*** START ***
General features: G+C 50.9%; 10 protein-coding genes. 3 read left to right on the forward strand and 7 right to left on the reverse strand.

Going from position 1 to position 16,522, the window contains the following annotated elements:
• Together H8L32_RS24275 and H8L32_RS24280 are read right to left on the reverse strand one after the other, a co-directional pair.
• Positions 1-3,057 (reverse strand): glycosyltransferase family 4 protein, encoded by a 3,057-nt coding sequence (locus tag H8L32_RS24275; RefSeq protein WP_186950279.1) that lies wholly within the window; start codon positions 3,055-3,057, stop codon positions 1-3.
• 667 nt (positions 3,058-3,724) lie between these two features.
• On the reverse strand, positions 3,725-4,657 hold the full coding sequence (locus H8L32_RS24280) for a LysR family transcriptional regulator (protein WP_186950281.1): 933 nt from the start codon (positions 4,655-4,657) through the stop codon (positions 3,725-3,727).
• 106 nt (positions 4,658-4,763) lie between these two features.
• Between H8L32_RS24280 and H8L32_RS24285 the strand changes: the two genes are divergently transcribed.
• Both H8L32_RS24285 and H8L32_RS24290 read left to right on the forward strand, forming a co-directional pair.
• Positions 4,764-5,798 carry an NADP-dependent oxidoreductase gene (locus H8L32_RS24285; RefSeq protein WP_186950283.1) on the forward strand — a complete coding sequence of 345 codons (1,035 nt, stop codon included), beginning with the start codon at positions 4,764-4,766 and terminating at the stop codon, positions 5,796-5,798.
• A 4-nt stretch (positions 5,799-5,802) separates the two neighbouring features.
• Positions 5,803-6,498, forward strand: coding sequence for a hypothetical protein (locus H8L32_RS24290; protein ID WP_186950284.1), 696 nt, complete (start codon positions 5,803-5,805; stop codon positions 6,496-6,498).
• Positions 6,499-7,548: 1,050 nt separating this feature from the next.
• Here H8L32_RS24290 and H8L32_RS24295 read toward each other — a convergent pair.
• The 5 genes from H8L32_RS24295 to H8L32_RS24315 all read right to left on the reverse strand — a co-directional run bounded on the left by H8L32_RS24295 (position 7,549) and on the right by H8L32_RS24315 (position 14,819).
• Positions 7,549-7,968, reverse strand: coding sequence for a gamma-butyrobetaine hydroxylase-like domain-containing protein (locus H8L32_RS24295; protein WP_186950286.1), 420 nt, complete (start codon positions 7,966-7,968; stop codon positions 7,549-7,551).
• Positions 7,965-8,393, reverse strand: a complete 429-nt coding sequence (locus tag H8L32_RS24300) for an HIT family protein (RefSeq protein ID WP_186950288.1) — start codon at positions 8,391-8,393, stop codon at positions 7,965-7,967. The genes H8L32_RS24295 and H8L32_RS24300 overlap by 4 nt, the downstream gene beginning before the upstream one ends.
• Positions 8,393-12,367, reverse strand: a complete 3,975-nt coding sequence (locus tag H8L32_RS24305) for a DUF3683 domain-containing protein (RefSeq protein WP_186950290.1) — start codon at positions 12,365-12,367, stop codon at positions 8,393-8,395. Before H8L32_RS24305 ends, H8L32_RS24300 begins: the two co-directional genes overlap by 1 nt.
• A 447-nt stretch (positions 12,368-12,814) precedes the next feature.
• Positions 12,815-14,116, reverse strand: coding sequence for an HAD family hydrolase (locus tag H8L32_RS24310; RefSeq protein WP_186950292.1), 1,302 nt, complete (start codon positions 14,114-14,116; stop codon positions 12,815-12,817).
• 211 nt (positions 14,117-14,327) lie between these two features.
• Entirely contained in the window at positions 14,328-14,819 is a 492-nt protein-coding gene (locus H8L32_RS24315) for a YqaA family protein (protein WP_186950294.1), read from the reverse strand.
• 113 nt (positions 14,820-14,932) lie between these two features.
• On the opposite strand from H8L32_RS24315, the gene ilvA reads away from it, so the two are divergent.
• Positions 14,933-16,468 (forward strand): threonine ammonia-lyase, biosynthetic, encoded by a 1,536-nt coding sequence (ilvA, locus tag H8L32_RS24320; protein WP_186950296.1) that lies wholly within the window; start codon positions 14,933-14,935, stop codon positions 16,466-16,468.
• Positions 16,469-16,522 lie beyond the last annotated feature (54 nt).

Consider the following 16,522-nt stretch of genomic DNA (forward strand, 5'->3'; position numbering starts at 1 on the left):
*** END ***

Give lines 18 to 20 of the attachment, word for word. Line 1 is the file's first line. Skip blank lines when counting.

• Positions 8,393-12,367, reverse strand: a complete 3,975-nt coding sequence (locus tag H8L32_RS24305) for a DUF3683 domain-containing protein (RefSeq protein WP_186950290.1) — start codon at positions 12,365-12,367, stop codon at positions 8,393-8,395. Before H8L32_RS24305 ends, H8L32_RS24300 begins: the two co-directional genes overlap by 1 nt.
• A 447-nt stretch (positions 12,368-12,814) precedes the next feature.
• Positions 12,815-14,116, reverse strand: coding sequence for an HAD family hydrolase (locus tag H8L32_RS24310; RefSeq protein WP_186950292.1), 1,302 nt, complete (start codon positions 14,114-14,116; stop codon positions 12,815-12,817).